Monday, March 19, 2012

March 8: Vegan Quesadilla

So remember the rice and beans from the other night? We had leftovers, but not enough to make a full meal of just the rice and beans. We both love quesadillas, but now I'm dairy free, and traditional quesadillas have cheese.  So, I wondered if I could make a vegan version that tasted good and stayed together. We also had some of the warm tomato salad left over, so this used up all kinds of ingredients. The whole thing won for ease and also for allowing us to use food we might have tossed in a less careful week.

Main Ingredients
about 1.5 cups black beans
about 1.5 cups white rice
about 2 c spinach
3-4 mushrooms, thinly sliced
1 onion, finely chopped
Leftover warm tomato salad
small corn tortillas (2 per quesadilla)

1) Turn the black beans into simple refried beans. Put them in a fry pan with a bit of oil, and then as they heat up, mash them using a fork or a potato masher. Set aside.
2) Heat up the rice in the microwave - about 1 minute on high should do.
3) Cook up your veggies. I did a quick sauté of the onions and mushrooms (and probably some garlic) in a fry pan and then as I was taking it off the heat, I added the spinach and stirred it up so that it wilted.
4) Coat a fry pan with non-stick cooking spray. Heat it up. Put down one tortilla.
5) Build your quesadilla - start with the beans, press some rice onto them, top with veggies, top with warm tomato salad, put the other tortilla on top.
6) Heat until the bottom tortilla begins to brown, then very carefully FLIP the quesadilla. Heat the other side, slide onto a plate.

As you'll see below, without the cheese to hold it all together, some of the filling fell out. As my Mama would say, "It's all going to the same place!"

Well, maybe someday, but for some reason, this picture won't load. So, I'm calling it quits for now and heading to bed! Picture any quesadilla you've ever seen! :)

March 7: Marinated Tofu and Roasted Veggies

This winter, we became completely addicted to roasting vegetables. It's pretty fast and super flavorful. This whole dinner was on the table in about 35 minutes from start to finish. If you can let the tofu press for a couple of hours, that's great, but any time at all helps the marinade soak in.

Marinated Tofu
about 5 oz of tofu, pressed, and cut into slices (mine were about the size of a half-slice of regular bread, and just a tad thinner) - I got four slices out of 5 oz.
1/4 cup soy sauce
1/4 dry cooking wine or cooking sherry
about 1 T olive oil
1 clove chopped garlic
a nickel sized slice of ginger, chopped
a sprinkle of dried pepper flakes

1. Mix the marinade ingredients together.
2. Soak the tofu in the marinade, turning periodically. The longer you soak, the deeper the flavors.
3. Fry over medium high heat until the outside gets a bit crispy. Turn so that both sides get cooked. You can also braise the tofu in the marinade if you prefer.

Roasted Vegetables
You can roast just about anything, and frankly it's a bit like stir-frying, in that the harder the veggie, the longer you roast. If you are going to roast veggies together, you don't want to mix hard ones and soft ones - or you'll have some burned to a crisp and some raw. Tonight's collection was:
1. Chop the veggies into bite-sized pieces.
2. Put them in a bowl and top with olive oil then mix well.
3. Add spices (you could use salt and pepper, garlic powder, or make a mix of your favorite spices) - in this one I used zatar, a Middle Eastern spice mix.
4. Roast at 450 degrees.
5. The veggies are done when they begin to get brown on the outside. These took about 12 minutes.

March 6: Rice and Beans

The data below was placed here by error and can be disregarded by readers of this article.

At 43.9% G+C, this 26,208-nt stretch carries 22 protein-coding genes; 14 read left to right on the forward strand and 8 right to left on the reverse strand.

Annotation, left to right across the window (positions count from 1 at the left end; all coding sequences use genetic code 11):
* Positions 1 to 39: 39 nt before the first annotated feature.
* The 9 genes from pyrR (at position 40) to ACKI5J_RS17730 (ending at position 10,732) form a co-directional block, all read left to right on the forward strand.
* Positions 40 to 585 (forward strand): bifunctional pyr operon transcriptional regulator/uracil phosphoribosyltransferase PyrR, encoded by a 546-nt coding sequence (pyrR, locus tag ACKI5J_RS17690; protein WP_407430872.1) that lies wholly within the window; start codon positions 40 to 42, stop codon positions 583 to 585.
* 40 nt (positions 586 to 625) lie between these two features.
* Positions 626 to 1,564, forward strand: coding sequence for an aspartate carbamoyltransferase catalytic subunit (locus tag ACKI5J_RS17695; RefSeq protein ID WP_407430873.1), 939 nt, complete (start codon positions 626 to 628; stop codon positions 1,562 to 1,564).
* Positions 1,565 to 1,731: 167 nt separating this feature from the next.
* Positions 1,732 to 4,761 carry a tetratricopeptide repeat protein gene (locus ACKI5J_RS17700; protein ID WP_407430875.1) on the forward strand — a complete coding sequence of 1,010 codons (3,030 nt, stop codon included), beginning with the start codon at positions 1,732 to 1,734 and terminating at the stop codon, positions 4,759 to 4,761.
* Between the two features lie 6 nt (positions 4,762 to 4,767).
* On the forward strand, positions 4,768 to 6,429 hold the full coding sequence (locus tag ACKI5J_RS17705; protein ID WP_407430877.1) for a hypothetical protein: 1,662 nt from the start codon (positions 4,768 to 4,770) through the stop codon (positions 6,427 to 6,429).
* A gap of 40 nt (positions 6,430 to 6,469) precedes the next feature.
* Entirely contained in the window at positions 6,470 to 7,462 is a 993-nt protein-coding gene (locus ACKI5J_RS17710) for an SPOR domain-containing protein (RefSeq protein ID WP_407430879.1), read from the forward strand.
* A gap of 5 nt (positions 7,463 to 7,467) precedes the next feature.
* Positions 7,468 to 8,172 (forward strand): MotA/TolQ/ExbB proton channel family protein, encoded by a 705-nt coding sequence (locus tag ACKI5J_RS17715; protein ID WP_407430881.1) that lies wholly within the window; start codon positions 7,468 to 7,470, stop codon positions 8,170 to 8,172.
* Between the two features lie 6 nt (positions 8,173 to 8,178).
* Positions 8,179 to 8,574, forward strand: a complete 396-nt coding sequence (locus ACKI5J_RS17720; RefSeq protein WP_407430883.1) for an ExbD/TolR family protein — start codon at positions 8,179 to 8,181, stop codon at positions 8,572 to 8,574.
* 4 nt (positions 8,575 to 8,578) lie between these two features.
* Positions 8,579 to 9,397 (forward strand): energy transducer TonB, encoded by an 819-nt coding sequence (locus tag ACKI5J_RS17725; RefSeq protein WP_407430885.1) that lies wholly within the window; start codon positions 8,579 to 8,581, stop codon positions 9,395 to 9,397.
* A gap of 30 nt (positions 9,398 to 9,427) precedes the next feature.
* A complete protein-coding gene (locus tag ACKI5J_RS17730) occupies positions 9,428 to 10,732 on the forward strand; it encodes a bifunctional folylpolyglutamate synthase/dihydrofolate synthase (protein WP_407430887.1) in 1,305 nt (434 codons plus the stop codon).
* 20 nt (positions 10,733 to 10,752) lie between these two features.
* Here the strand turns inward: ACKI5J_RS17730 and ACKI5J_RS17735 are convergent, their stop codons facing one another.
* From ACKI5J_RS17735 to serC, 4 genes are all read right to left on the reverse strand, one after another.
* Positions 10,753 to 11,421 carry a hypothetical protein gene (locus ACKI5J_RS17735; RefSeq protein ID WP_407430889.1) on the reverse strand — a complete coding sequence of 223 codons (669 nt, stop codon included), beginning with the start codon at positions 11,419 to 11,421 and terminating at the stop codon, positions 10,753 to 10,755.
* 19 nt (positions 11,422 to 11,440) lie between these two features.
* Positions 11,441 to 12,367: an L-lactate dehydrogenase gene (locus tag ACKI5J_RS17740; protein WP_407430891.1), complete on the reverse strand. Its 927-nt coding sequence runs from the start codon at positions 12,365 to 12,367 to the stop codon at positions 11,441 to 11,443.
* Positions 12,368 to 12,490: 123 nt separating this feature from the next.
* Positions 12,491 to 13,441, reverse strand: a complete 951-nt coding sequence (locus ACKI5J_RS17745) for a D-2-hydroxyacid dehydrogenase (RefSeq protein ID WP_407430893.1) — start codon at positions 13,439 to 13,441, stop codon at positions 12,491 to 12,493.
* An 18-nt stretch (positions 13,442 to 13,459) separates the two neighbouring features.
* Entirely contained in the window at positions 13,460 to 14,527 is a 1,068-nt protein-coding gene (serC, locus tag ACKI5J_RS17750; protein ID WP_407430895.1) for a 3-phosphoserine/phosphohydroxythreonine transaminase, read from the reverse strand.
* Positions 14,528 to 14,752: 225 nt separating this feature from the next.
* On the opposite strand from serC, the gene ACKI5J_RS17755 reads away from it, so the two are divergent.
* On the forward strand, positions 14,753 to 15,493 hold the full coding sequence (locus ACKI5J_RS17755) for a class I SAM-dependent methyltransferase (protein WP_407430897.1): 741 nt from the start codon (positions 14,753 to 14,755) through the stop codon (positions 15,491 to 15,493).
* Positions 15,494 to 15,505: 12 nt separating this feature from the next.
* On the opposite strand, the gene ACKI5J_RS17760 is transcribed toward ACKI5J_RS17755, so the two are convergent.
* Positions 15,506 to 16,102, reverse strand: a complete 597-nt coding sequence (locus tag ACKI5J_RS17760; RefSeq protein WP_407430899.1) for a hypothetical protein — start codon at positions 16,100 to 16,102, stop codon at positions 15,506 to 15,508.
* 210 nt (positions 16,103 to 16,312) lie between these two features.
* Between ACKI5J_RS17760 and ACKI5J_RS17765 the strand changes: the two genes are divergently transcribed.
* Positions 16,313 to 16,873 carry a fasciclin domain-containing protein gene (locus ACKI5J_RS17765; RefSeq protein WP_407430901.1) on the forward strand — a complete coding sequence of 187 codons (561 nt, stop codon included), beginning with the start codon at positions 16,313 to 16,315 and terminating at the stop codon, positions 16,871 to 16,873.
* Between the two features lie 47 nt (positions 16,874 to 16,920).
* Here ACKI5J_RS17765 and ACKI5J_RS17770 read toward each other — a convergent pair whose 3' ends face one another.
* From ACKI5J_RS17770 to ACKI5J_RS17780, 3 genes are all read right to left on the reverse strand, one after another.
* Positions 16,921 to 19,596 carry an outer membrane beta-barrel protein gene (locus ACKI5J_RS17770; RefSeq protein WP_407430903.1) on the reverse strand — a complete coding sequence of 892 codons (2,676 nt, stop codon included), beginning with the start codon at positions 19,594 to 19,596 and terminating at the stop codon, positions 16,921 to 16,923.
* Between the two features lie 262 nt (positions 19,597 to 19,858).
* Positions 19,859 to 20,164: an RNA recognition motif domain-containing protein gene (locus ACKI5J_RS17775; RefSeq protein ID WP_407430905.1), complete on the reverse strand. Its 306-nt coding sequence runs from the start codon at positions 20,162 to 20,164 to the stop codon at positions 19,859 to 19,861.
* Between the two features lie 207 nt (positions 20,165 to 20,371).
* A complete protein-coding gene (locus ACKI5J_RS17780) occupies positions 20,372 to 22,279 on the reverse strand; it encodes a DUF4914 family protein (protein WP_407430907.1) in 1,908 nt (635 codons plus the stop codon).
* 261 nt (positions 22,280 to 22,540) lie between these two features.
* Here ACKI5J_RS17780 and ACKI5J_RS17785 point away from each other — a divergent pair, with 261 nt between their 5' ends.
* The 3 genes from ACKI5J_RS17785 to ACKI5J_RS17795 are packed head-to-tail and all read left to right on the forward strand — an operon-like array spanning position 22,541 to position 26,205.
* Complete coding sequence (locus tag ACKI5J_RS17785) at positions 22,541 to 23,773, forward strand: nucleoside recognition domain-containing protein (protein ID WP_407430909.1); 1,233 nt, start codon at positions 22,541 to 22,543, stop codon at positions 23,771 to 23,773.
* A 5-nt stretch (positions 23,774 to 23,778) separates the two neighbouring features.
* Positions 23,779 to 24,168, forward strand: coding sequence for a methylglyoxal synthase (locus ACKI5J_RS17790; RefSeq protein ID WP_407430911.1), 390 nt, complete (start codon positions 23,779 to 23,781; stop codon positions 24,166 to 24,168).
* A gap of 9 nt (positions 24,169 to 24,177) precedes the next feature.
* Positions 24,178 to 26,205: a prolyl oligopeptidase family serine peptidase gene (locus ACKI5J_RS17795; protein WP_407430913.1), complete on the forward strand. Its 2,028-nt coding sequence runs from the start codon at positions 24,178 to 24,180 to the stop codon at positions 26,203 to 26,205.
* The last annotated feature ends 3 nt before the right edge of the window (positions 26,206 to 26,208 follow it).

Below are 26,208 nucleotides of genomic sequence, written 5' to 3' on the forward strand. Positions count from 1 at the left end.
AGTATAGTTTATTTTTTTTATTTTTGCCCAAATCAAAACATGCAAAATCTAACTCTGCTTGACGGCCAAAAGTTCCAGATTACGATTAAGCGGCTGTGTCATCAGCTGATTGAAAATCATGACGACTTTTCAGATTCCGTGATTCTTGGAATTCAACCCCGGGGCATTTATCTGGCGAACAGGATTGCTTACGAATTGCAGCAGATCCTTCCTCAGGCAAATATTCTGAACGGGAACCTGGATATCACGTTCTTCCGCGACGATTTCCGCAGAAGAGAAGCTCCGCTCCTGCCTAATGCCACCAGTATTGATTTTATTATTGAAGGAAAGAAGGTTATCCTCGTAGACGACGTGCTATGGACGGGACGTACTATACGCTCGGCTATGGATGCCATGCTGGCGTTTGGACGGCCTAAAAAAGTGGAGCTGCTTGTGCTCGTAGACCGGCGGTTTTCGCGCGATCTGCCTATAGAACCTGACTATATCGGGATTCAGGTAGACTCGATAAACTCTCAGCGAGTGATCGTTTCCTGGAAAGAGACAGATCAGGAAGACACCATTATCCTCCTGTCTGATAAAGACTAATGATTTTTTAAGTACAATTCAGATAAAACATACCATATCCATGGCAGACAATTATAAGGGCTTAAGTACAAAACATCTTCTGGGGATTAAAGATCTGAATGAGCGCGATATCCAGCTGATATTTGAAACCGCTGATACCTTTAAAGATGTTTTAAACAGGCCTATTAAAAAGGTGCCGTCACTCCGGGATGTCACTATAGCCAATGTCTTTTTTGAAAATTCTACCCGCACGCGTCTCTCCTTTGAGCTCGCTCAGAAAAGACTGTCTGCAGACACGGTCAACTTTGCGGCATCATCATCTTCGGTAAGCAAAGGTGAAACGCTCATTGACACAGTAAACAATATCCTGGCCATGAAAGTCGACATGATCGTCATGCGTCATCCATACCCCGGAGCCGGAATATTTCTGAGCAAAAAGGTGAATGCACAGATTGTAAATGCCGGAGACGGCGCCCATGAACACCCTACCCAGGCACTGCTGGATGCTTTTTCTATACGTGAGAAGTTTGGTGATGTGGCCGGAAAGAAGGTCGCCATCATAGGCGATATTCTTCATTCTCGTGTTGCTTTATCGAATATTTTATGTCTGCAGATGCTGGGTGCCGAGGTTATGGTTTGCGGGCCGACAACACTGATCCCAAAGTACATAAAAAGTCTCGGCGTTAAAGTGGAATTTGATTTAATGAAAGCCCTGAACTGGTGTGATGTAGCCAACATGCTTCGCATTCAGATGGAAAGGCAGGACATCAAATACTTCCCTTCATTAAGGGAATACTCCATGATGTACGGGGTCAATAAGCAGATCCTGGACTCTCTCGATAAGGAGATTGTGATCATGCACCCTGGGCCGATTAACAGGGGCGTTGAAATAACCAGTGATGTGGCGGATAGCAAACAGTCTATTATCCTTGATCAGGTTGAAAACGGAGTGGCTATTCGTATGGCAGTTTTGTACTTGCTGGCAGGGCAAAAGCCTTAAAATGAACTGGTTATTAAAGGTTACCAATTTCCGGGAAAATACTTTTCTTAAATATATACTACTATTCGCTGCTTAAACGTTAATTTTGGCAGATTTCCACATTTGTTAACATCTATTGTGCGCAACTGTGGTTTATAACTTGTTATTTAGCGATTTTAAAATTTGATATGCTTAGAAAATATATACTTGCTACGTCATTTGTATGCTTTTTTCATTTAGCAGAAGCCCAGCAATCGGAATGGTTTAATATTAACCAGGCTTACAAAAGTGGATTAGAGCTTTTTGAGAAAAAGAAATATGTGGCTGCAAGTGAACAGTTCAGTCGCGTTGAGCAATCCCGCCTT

If you are looking for a super easy supper that will give you as much protein as a meat-heavy dish, look no further than rice and beans. I don't understand the science of it, but I do know that when rice and beans are eaten together, they form a complete protein.

Weeks ago, we cooked three different collections of dried beans (pinto, kidney, black) and froze them in 2 cup bags. This meal was as easy as 1) make rice 2) thaw beans and re-heat them in a bit of water 3) put rice in bowl and top with beans 4) add a few veggies.

Since we had some tomatoes in the fridge that were going south fast, I made a version of the salsa that I canned this summer as my topping. If you can eat dairy, throw some cheese on top, too.

I called this Warm Tomato Salad:
2 tomatoes seeded and chopped
1 onion, finely chopped
1/2 jalapeño pepper
about 1/4 cup white vinegar
2 T sugar
Cook all these ingredients together in a small saucepan for about 5-10 minutes. Top rice and beans with the salad.

Tofu Stir Fry Basics

Looking over the pictures from the last few weeks, I can see that I've made a whole bunch of tofu stir fries. I'll do posts with the specifics of the sauces, but there are some basics to how to stir fry.

You really want to start by pressing the tofu.  You can press the tofu between two plates, or under a bowl with some water in it.  However you do it, if you get some of the moisture out, it will absorb more flavor.  At one point, David bought us a lovely little tofu press on  It's not super cheap, but I'd sent more bowls of water crashing onto the kitchen floor than I care to count!  So, for us this little gizmo was worth the $35 bucks.

Here's a stir fry basic recipe:
Press about 5 oz of tofu (this is a third of the cube that you get a normal size pack of tofu, and is a perfect amount for 2 average adults)
1 small onion, chopped
1-2 cloves of garlic, depending on your preferences
1-2 T oil, I use olive for everything. Others prefer canola or peanut.
a variety of vegetables - you really can stir fry almost anything. We love - carrots, broccoli, asparagus, mushrooms, brussels sprouts, pea pods, spinach, and peppers. Use what you love - leave out what you don't.

Chop the veggies into roughly bite-sized pieces, and as you chop them, sort them by hardness - carrots and brussels sprouts are super hard, broccoli, asparagus, are medium, pea pods and bean sprouts are pretty soft. Greens go last. Mushrooms are the exception. They are soft, but I like them well cooked. You want about 4 cups of chopped veggies for two people for supper.

Stir fry in this order:
1. Onions and garlic: 2-3 minutes
2. Tofu: 5 minutes or so
3. Mushrooms: can add with the tofu
4. Hard veggies: 5 minutes
5. Medium veggies: 3-5 minutes
6. Soft veggies: 2-3 minutes
7. Just before taking off the heat, throw in any greens like spinach: 1 minute or less